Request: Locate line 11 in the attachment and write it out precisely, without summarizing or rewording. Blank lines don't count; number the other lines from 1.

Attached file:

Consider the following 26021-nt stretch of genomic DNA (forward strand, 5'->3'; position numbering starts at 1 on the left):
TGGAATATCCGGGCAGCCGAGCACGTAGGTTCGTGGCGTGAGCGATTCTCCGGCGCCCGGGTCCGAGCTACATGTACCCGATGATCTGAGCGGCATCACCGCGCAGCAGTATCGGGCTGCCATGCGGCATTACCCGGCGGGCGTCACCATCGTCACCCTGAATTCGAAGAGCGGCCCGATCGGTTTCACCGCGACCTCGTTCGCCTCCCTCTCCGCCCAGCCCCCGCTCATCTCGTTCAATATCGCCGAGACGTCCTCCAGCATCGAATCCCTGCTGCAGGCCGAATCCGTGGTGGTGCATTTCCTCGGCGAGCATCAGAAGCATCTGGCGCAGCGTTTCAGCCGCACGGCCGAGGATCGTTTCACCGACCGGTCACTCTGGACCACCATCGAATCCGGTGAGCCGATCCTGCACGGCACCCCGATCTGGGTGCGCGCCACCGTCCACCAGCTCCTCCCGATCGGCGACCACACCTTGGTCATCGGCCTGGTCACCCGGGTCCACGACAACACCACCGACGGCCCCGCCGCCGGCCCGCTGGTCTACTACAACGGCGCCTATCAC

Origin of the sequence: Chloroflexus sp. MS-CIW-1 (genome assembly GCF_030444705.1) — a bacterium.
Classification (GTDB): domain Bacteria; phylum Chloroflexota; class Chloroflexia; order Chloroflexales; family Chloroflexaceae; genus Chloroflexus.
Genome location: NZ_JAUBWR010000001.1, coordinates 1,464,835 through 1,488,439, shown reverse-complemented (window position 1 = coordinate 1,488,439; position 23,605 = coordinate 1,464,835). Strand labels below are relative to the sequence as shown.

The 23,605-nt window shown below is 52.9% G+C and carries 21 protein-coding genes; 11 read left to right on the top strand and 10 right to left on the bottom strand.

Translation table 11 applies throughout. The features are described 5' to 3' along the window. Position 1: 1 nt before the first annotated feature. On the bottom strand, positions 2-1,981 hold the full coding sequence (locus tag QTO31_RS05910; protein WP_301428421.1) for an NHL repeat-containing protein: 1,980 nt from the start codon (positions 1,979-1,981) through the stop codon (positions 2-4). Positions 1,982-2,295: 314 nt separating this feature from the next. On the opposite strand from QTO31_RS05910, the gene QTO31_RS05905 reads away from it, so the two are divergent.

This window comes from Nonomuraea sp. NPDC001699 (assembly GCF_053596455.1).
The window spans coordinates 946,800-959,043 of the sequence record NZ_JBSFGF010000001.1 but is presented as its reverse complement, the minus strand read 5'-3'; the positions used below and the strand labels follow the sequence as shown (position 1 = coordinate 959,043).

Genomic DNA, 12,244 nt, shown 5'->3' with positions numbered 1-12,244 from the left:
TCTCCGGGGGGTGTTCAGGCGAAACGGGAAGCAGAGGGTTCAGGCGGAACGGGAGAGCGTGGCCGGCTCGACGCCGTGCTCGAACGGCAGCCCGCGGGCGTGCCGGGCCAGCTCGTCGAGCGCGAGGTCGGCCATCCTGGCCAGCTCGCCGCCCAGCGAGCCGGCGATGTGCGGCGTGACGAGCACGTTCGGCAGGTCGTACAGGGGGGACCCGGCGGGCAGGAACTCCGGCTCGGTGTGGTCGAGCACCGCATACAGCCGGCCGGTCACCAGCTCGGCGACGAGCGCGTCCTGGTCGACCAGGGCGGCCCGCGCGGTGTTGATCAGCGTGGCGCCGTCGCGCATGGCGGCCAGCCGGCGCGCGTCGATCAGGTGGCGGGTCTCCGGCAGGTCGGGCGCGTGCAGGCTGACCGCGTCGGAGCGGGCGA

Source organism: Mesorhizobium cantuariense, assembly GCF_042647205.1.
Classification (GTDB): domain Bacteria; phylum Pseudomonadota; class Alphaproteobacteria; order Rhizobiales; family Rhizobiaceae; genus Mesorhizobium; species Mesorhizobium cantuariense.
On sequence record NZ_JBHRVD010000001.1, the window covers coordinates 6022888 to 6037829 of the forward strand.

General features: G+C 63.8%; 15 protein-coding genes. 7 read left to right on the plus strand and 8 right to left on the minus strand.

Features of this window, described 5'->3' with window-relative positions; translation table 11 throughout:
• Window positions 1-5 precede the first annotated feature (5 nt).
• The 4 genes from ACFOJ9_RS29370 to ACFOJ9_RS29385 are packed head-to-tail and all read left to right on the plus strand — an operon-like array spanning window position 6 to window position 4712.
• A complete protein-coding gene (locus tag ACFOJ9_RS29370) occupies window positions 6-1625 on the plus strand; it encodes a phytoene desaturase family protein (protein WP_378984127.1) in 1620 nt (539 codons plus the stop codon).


TCTCCGGGGGGTGTTCAGGCGAAACGGGAAGCAGAGGGTTCAGGCGGAACGGGAGAGCGTGGCCGGCTCGACGCCGTGCTCGAACGGCAGCCCGCGGGCGTGCCGGGCCAGCTCGTCGAGCGCGAGGTCGGCCATCCTGGCCAGCTCGCCGCCCAGCGAGCCGGCGATGTGCGGCGTGACGAGCACGTTCGGCAGGTCGTACAGGGGGGACCCGGCGGGCAGGAACTCCGGCTCGGTGTGGTCGAGCACCGCATACAGCCGGCCGGTCACCAGCTCGGCGACGAGCGCGTCCTGGTCGACCAGGGCGGCCCGCGCGGTGTTGATCAGCGTGGCGCCGTCGCGCATGGCGGCCAGCCGGCGCGCGTCGATCAGGTGGCGGGTCTCCGGCAGGTCGGGCGCGTGCAGGCTGACCGCGTCGGAGCGGGCGA